The other part of this picture, and one which the article did not mention, is that with the passage of SB 1440 two years ago, every community college in California has been working with their counterparts in the CSU system to develop new "associate degrees for transfer" in a wide range of subjects. These degrees guarantee graduates admission to the CSU system and guarantee a path to a baccalaureate degree that is streamlined, efficient, and high-quality.

However, although the intent of the legislation was to get all three segments of higher education working together - the community colleges, the CSU system, and UC - the University of California has so far refused to join in this effort. Because they function as a semi-autonomous entity, they have not agreed to accept these degrees.

The community colleges are the major pathway to higher education for millions of Californians. The citizens of California pay taxes to support all three segments of higher education statewide. It is not fair for UC to turn away from these initiatives that benefit the same people who support them.

Community College Counselor Says:

Mon, Oct 14 2013 03:57 PM

It is difficult for those of us in the California community colleges (CCCs)to read an article like this one, which is filled with inaccuracies and misinformation.

First, IGETC is not a transfer route; it is only a General Education pattern that allows CCC transfer students to meet GE requirements for either CSU or UC. It is not required for transfer and it is not even advisable that all transfer students complete it. In fact, a major flaw in the UCSD TAG program was the requirement that all students complete IGETC--in spite of the UC-wide admonition that Engineering and other "high-unit" science majors should NOT complete it.

Second, the reporter uses the phrase "the articulation agreement", as though it is something different from IGETC and there is a single one that all students can follow. Articulation agreements (plural)are the outcome of a process that makes IGETC possible, as well as the transfer of any courses from one institution to another.

Third, omitted from this article is the fact that all of the other 6 UC campuses that participate in the system-wide TAG program plan to continue to do so, even though they are all "impacted", too. Somehow they have figured out how to offer TAG and still manage their enrollment.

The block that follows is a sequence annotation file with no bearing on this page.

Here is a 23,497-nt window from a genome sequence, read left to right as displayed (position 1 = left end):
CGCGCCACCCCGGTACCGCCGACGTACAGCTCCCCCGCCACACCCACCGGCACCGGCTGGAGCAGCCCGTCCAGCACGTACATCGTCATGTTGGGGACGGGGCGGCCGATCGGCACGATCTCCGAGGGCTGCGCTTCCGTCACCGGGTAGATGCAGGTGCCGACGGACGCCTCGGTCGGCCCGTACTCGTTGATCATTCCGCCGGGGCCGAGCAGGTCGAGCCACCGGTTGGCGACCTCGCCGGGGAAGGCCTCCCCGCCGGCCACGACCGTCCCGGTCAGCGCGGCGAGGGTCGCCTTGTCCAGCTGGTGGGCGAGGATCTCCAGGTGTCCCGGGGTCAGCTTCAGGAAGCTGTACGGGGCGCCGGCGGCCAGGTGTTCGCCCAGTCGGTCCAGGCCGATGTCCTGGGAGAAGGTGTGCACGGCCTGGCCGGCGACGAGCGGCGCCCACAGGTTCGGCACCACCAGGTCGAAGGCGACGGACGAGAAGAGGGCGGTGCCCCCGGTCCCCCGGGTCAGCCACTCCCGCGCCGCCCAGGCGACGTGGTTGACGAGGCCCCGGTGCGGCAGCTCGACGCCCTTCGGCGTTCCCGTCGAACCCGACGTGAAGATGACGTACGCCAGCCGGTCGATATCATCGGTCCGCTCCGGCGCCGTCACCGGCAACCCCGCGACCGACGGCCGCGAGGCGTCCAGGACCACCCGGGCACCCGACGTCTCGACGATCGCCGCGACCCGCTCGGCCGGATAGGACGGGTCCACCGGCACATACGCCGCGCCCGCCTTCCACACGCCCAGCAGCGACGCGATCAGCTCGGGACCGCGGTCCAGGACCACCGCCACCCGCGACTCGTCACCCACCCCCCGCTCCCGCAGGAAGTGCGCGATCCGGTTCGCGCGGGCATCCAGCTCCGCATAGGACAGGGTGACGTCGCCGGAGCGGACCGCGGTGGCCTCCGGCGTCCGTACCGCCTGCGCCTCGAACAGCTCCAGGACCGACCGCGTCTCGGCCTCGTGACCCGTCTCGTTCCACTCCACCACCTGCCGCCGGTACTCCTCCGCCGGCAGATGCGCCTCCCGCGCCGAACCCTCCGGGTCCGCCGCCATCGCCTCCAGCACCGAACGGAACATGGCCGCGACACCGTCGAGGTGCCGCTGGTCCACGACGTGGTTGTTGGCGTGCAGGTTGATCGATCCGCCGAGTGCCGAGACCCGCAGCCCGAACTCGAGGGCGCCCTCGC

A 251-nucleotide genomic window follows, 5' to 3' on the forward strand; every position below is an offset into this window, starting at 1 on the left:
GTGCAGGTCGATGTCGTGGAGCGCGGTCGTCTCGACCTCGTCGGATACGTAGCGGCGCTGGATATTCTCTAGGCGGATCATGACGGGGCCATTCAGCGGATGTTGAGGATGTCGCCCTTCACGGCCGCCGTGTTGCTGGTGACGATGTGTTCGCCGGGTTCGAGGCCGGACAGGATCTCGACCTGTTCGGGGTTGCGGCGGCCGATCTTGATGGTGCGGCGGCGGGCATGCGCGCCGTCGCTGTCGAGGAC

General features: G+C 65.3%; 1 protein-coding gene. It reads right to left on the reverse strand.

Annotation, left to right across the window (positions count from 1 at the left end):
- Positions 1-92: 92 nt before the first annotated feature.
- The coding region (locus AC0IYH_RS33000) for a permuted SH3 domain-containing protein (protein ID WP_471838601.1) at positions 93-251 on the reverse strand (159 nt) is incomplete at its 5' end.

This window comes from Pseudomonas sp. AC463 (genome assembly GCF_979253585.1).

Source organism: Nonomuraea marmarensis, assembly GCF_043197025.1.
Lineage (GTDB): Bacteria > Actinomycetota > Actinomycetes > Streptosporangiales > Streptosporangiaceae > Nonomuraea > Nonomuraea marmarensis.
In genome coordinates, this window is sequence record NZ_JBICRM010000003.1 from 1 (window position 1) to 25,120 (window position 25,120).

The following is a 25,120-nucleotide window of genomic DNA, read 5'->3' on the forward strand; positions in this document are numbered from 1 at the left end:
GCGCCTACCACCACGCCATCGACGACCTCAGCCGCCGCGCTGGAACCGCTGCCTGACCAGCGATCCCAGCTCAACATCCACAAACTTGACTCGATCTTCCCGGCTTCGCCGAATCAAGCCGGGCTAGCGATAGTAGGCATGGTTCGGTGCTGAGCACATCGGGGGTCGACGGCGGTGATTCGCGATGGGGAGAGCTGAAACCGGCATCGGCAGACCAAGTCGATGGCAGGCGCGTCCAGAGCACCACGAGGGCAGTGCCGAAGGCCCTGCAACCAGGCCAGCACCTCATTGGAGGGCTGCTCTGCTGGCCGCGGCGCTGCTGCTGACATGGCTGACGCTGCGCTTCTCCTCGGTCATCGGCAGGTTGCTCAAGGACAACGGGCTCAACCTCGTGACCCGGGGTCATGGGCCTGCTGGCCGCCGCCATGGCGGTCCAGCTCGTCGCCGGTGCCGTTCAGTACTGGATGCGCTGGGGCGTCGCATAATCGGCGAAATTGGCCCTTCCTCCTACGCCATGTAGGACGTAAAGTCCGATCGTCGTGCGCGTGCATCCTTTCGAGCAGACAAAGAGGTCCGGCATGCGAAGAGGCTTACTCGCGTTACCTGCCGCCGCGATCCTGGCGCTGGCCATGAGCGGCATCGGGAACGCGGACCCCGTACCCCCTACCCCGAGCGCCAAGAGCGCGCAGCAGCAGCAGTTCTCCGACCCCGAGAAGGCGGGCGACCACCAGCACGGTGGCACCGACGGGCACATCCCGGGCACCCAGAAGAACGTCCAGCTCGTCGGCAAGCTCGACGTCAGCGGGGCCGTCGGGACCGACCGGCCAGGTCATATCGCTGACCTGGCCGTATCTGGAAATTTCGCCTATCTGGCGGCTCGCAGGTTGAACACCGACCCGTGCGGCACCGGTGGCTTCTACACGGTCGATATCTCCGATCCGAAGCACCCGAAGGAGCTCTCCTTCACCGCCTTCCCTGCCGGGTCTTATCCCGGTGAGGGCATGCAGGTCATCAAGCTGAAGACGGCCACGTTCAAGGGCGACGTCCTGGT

But there, at the end, is the key piece of information: that a system-wide TAG made it harder for UCSD to provide preference for San Diego and Imperial County transfers. This is the same sort of regionalism that we have been seeing from the CSU. However, both of these university systems are STATE systems, paid for by all of the citizens of California. We do not pay taxes for the nearest UC or CSU, but for our young people to have access to all of the state's public universities---part of the purpose for the recent expansion of the TAG program to enable CCC students from all over the state to transfer to UCs all over the state. Wise administrators understood that mobility is an important part of California's dynamic economy and a factor in educational and career success.

sosocal Says:

Sat, Oct 12 2013 10:32 AM

I am very sorry to see this agreement end. The value in this for the students is very clear--students know that if they complete their part of the agreement, they have a spot at a very good four-year university.

Which is where we start seeing the crux of the problem: UCSD has been growing in the ranks and growing in reputation, and has many more students applying for admission. Of course the school is going to want to capitalize on that--that is the kind of society we live in.

The school wants to admit more foreign and out-of-state students, because those students are charged higher rates.

But what about the home-grown students whose families have been paying taxes for generations, assisting in building up the educational system into what it is? I guess those students will just have to differentiate themselves with better grades, better essays, better interviews, better recommendations. And hope that their efforts will be recognized.